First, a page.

Transport firm Mainfreight has used yet-to-be-launched Microsoft products to link a collection of databases picked up through company acquisitions.
Mainfreight, which has bought a number of other companies, ended up with a variety of legacy systems which it was able to avoid replacing through the development of MainChain, a system which ties 11 databases together.
MainChain was developed by Designer Technology using Microsoft Visual Studio 2003 and .Net Framework 1.1. The development tools will be launched later this month, at the same time as Microsoft's latest server platform, Windows Server 2003 (formerly referred to as .Net Server).
Mainfreight IT manager Kevin Drinkwater says a year ago the company began grappling with how to give customers a single view across all its operations, business and international locations. DTL suggested using the .Net platform; a prototype was built and testing with live databases followed.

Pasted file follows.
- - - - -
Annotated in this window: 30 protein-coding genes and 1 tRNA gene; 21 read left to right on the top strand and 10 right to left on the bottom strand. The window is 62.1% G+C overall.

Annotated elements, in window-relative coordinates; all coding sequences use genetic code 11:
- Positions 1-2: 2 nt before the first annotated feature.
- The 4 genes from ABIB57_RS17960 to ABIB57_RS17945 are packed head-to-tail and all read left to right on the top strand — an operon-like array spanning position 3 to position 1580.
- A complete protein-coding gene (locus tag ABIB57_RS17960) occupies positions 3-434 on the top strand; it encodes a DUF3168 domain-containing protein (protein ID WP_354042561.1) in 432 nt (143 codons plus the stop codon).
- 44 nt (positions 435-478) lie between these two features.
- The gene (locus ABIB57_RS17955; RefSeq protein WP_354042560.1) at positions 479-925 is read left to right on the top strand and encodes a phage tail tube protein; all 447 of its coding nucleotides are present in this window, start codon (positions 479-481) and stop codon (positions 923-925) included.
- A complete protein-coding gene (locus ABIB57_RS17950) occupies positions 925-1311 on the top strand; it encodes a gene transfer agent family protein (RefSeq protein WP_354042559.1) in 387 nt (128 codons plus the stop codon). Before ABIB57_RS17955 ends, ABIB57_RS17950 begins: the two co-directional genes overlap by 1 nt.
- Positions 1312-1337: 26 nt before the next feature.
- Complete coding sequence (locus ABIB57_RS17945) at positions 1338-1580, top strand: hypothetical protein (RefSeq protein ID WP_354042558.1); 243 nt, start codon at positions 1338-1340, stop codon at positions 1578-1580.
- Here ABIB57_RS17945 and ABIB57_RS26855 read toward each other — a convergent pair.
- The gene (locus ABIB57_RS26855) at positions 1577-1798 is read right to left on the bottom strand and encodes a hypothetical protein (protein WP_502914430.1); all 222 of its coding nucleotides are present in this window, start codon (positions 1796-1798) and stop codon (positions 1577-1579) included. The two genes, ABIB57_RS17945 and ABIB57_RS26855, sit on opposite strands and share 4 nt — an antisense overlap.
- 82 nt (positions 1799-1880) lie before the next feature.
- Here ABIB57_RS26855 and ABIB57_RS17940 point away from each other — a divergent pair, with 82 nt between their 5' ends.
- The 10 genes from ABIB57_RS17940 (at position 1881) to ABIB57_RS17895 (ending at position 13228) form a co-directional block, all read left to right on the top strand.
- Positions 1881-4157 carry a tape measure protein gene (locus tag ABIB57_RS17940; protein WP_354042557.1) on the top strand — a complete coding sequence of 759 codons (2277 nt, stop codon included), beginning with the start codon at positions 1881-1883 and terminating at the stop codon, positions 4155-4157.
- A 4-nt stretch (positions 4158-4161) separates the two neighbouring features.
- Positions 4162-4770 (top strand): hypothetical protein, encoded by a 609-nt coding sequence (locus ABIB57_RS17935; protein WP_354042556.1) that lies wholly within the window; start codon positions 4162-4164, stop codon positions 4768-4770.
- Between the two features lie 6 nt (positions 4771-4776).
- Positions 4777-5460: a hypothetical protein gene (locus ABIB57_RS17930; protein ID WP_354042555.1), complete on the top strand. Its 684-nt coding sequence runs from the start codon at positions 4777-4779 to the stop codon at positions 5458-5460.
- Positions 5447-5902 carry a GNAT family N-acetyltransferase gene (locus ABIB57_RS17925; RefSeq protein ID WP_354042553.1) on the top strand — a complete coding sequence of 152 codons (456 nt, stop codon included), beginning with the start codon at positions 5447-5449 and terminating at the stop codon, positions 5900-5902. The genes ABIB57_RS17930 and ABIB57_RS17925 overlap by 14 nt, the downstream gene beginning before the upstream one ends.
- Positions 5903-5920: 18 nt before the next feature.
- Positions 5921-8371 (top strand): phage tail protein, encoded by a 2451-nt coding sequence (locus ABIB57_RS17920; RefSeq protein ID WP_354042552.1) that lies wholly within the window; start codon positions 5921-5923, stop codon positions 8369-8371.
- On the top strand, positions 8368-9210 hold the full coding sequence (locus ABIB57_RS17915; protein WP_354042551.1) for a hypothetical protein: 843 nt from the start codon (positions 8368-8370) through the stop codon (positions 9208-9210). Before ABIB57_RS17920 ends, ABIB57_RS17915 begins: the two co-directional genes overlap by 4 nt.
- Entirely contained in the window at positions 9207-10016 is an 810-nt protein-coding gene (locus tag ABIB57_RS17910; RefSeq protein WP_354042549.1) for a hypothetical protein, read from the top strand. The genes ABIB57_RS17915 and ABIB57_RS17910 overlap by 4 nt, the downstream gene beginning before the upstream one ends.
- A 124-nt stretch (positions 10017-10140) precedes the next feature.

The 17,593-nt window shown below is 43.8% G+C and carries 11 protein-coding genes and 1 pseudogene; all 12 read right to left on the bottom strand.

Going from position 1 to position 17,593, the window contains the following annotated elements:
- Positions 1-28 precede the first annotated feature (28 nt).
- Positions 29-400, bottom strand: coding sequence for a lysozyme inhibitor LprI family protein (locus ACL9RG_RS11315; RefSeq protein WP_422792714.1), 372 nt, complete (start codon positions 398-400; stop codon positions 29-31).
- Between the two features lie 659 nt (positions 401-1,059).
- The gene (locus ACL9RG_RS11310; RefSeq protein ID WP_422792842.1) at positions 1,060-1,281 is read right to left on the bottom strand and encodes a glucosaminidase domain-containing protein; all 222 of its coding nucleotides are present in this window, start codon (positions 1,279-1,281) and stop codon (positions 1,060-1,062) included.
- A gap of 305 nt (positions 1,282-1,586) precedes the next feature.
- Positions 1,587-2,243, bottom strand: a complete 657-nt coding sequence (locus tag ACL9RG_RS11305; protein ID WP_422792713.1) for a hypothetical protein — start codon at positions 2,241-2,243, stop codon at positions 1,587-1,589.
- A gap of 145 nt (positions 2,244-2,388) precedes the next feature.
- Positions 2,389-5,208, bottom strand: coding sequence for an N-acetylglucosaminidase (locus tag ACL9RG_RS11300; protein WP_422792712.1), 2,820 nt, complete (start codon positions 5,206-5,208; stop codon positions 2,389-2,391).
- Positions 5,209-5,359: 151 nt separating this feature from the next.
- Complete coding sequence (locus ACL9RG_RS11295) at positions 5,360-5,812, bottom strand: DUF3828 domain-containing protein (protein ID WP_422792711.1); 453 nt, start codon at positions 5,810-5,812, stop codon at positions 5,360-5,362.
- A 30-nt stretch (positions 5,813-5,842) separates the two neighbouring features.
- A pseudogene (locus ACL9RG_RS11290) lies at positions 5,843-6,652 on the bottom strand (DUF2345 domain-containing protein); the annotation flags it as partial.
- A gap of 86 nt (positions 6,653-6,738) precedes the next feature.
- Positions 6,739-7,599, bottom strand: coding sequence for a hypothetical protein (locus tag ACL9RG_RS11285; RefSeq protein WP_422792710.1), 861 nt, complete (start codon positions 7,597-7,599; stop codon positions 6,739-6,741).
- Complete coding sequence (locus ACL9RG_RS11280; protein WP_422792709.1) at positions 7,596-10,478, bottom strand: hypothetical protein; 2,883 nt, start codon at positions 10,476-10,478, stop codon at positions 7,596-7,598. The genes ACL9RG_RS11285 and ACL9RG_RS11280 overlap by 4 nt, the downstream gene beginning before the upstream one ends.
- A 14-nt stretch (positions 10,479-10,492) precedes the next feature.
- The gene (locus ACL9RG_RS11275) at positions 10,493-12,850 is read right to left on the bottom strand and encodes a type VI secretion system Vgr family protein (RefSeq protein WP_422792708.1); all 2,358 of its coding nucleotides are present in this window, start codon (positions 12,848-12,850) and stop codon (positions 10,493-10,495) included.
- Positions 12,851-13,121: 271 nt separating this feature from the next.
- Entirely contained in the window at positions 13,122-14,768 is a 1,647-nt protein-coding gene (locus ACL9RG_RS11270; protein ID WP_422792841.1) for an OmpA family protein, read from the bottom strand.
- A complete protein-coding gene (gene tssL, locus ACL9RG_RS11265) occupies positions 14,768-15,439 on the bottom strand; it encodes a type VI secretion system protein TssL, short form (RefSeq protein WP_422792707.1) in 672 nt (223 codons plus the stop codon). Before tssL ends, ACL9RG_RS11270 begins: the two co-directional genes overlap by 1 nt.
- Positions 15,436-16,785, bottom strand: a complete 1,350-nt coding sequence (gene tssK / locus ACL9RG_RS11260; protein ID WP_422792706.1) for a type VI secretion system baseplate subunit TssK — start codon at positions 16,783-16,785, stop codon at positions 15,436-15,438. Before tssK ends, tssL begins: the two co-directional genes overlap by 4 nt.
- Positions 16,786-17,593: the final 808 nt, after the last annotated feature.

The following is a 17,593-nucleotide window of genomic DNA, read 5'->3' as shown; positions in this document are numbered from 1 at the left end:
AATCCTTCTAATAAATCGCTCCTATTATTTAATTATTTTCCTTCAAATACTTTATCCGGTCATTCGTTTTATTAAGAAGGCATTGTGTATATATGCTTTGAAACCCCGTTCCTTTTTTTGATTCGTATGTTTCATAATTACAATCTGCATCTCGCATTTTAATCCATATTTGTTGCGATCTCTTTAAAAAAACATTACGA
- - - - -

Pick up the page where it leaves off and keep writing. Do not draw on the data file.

“Most of the time building the system was taken up by deciding how we would do it. For example, we wanted it to be smart. One key thing is that there is no common reference that runs across all these systems. So the system has to build a chain of references to make the pieces fall into place. The .Net framework puts all those pieces together.
“Another critical thing about .Net is that the data comes back from the queries asynchronously. There are multiple queries at multiple times. As it pulls information back it puts it together in a logical order even though it doesn’t get the information in that order. It doesn’t matter where in the chain the customer queries – front, end or middle, the process goes to all the databases and finds a link.”
Mainfreight is also one of eight New Zealand early adopters of Windows Server 2003 out of 150 worldwide.
The others are Carter Holt Harvey, healthAlliance, Wool Research, St John Ambulance, Employers and Manufacturers Association, Tuners Auctions and Genesis Power.
Mainfreight is making the jump from Windows NT 4.